The U.S. government is dealing with an opioid epidemic of its own making.
Americans make up about 4.6% of the world’s population but consume 80% of the world’s opioid supply, according to the American Society of Interventional Pain Physicians. Opioids offer strong pain relief and are highly addictive (to the surprise of the whole of Congress), according to the Centers for Disease Control and Prevention. Yet Cannabis, a Schedule 1 drug, remains criminalized under Federal law along with other Schedule 1 narcotics like heroin.
In the last 16 years, more than 183,000 Americans have died from overdoses related to prescription opioids. 40 Americans die every day from opioid prescription drug overdoses, said the CDC. Over the same period, there have been virtually no deaths attributable to cannabis.
The data show the problem of opioid addiction is growing. This is from a 2016 report prepared by the American Society of Addiction Medicine:
- Four of every five heroin users start by misusing prescription painkillers.
- 94% of people in treatment for opioid addiction said they turned to heroin because prescription opioids were “far more expensive and harder to obtain.”
This crisis was engineered by the U.S. government from the influence – or legalized corruption – working in the U.S. political system that influence policy decisions based on the short-term financial appetites of lobbying groups.
Meanwhile, the Justice Department and other tentacles of President Trump’s administration are looking for new ways to scapegoat the cannabis industry and derail the wave of state-level cannabis legalizations.
Today, a total of 29 states, the District of Columbia, Guam and Puerto Rico allow for comprehensive public medical marijuana and cannabis programs. Eight states have legalized recreational/adult use of cannabis.
Pharmaceutical Companies Influence
In the last decade, the pharmaceutical industry has spent more than $880 million at the state and federal level to fight regulations that would limit the availability of powerful opiods such as OxyContin, Vicodin and fentanyl in the U.S., according to an investigation by the Associated Press (AP) and the Center for Public Integrity.
According to the AP report, prescription opioids are the cousins of heroin, prescribed to relieve pain. Sales of the drugs quadrupled from 1999 to 2010, rising in tandem with overdose deaths. In 2015, the U.S. doled out 227 million opioid prescriptions by legal physician advice, enough to hand a bottle of pills to nine out of every 10 American adults.
Federal Reserve Chair
The economic impact of the opioid hellscape has even reached the Federal Reserve.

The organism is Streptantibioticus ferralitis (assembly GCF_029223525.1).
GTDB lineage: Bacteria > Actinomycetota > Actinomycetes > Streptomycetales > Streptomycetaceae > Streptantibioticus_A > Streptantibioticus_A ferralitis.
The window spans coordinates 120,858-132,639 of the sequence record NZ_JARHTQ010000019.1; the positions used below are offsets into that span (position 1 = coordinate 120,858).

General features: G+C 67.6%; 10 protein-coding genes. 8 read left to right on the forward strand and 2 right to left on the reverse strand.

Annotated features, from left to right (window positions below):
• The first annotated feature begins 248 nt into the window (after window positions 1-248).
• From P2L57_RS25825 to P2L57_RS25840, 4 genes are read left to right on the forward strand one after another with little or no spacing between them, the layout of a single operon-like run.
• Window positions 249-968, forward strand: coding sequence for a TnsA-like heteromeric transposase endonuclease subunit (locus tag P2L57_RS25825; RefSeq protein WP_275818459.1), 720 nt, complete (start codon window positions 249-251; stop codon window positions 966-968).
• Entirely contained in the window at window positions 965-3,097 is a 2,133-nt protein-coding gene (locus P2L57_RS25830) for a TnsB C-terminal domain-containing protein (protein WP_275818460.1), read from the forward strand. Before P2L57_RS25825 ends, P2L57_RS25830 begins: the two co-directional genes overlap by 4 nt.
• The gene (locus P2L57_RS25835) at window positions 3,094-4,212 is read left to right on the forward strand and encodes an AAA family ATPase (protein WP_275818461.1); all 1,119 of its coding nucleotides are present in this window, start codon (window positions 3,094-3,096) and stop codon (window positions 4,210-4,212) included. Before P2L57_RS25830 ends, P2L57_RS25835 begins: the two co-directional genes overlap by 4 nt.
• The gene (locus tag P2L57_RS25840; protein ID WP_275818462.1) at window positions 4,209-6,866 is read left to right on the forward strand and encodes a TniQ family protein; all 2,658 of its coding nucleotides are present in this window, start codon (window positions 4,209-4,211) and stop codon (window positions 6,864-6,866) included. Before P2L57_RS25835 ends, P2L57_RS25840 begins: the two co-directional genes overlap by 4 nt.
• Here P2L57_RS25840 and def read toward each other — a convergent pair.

In her testimony before the Senate Banking Committee in July, Federal Reserve Chair Janet Yellen said rampant opioid abuse in the U.S. is related to the decline in labor force participation among prime-age workers.
“I don’t know if it’s causal or symptomatic of long-running economic maladies that have affected these communities and particularly affected workers who have seen their job opportunities decline,” Yellen said in response to questioning from Sen. Joe Donnelly, D-Ind., on the issue.
The U.S. is “the only advanced nation that I know of where in these communities we’re actually, especially among less-educated men, seeing an increase in death rates partly reflecting opioid use,” she added.
President Trump launched a task force, the Commission on Combating Drug Addiction and the Opioid Crisis, to address the crisis. The group issued a preliminary report stating that its “first and most urgent recommendation” is for the President to “declare a national emergency under either the Public Health Service Act or the Stafford Act.”
“With approximately 142 Americans dying every day,” the report notes, “America is enduring a death toll equal to September 11th every three weeks.”
The commission, led by New Jersey Gov. Chris Christie, states that the goals of such a declaration would be to “force Congress to focus on funding” and to “awaken every American to this simple fact: if this scourge has not found you or your family yet, without bold action by everyone, it soon will.”
It is unclear whether the “campaign contributions” spent to first legalize the widespread prescription use of opioids and then to prevent the limiting of their use will have to be returned by the state and federal politicians who benefited from them. What is clear is that the medical community, itself the vector of transmission of this scourge, has done nearly nothing to slow prescription growth in recent years as the massive wave of death sweeps the nation.